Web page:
Many players might think they love the game, but truly, most really find out how much of a real passion they have for it when they hit an actual bump in the road later in their careers. For many top prospects, it’s smooth sailing until they make it to the pros, all fun and games until they’re in scenarios and circumstances they’ve never had to deal with before. Scenarios that aren’t much fun to be in. It quickly becomes stressful and starts to feel like a job. And then suddenly you find yourself having to decide whether you still love it, and if or how you can find that spark again (this could be applied to all professions, actually). Many struggle and never find that feeling, and you start to notice it eventually.
The expectations and early fame forced Emoni to face this same reality much earlier than the average hooper. And not only has he persevered through that phase, you probably didn’t even notice that he ever went through it.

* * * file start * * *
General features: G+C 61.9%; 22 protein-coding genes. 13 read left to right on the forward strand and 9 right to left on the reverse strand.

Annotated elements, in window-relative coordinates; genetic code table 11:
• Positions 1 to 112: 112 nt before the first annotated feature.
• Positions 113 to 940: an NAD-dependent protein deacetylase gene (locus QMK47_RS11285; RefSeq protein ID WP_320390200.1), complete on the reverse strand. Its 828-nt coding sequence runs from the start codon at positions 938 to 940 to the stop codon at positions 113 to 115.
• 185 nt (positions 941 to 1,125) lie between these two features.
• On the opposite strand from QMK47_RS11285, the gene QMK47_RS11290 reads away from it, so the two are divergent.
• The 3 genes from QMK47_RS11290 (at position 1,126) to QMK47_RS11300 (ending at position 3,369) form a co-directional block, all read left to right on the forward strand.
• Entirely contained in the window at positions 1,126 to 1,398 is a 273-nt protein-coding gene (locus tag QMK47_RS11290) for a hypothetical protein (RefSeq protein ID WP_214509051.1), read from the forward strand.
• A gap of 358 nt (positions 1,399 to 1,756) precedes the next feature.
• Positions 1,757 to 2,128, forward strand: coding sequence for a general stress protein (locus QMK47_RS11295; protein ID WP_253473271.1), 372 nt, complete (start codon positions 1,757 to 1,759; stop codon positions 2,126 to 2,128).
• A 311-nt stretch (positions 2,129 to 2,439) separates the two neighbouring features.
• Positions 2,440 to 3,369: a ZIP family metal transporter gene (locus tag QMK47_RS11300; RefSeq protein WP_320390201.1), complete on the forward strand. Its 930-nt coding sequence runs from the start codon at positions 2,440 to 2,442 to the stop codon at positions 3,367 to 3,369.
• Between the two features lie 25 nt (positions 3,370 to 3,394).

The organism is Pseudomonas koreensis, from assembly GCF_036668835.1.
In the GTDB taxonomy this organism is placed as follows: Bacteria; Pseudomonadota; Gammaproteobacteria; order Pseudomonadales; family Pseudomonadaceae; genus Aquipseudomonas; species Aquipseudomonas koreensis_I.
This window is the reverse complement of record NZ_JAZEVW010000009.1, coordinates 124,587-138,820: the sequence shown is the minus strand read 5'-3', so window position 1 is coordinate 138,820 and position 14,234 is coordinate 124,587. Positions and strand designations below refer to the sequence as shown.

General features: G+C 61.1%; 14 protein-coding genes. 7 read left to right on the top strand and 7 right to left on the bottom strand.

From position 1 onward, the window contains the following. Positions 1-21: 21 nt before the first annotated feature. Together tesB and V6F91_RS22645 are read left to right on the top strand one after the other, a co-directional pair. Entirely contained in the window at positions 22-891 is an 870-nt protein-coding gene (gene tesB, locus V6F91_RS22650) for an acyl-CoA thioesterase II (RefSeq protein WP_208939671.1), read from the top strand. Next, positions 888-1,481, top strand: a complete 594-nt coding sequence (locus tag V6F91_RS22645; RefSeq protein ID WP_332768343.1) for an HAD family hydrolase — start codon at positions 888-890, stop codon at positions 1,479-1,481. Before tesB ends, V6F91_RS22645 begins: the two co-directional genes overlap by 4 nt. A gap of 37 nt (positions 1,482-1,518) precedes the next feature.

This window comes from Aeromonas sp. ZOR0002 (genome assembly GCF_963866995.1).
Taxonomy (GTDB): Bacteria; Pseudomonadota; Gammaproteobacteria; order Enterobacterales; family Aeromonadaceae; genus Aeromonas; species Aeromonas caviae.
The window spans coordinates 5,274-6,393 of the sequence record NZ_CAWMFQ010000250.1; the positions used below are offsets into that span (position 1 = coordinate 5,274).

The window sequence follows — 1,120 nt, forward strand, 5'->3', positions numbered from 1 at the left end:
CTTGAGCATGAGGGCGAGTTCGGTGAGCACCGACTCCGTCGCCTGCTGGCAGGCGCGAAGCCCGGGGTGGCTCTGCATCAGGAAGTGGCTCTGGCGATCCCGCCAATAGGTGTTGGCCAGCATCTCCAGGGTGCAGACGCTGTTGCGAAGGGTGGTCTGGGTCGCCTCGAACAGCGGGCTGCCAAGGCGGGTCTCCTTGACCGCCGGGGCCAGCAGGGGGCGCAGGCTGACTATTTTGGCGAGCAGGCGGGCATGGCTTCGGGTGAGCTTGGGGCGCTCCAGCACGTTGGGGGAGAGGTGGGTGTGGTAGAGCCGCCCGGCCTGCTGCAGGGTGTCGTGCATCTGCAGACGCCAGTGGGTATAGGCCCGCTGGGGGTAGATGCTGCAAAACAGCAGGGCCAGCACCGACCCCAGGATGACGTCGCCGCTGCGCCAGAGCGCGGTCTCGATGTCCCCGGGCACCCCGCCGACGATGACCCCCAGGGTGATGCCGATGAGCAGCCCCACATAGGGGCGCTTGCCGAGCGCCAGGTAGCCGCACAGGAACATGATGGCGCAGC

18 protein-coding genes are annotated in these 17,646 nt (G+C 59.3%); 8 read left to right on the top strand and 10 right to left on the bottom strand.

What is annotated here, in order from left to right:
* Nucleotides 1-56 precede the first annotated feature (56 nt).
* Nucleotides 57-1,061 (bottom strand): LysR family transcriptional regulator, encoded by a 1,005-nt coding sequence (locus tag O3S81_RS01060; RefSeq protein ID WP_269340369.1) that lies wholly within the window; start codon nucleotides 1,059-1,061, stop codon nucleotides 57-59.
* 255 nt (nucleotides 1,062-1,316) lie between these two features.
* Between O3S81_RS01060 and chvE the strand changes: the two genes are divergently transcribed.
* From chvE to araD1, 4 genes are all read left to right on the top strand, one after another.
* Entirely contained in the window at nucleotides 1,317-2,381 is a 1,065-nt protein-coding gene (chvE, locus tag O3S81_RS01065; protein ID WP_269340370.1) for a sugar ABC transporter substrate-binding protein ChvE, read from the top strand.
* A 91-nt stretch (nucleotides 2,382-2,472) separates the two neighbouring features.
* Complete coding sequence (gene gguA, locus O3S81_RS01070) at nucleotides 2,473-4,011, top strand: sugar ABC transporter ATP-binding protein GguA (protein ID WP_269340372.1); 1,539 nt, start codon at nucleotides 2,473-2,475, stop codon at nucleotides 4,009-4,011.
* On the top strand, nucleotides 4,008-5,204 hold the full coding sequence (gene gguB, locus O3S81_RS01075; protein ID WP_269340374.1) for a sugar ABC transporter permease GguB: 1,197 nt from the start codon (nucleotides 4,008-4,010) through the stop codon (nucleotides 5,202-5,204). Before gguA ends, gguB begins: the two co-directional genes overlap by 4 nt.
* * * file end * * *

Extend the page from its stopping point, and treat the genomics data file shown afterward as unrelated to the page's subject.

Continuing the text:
He’s drawn comparisons to Kevin Durant, which he embraces and says he’s even linked up with the NBA All-Star already.
“I met KD in person…It was an off the court thing. I DM’d him, and it was just, like, he wanted to chop it up with me and we chopped it up in person,” says Emoni. “I still talk to him but I talk to Dejounte Murray the most. I been talking to him since I was young. We got a bond, I just ain’t linked with him yet.”
Emoni is committed to Michigan State. Although he’s listed as a junior at the moment, Elgin says that Emoni isn’t too far away from completing his credit requirements to graduate and could therefore theoretically reclassify to the Class of 2021.
“It might be two courses [left] before he could graduate, but Emoni is definitely in position to graduate early. Now, will he reclassify up or do anything of that nature? I don’t know. That’s his decision, but whatever he decides to do, I’m going to back him 100 percent,” says Elgin. “Right now, we’re just focused on the season. We just want to finish our season and then go from there, that way we’re not being pulled away from our focus.”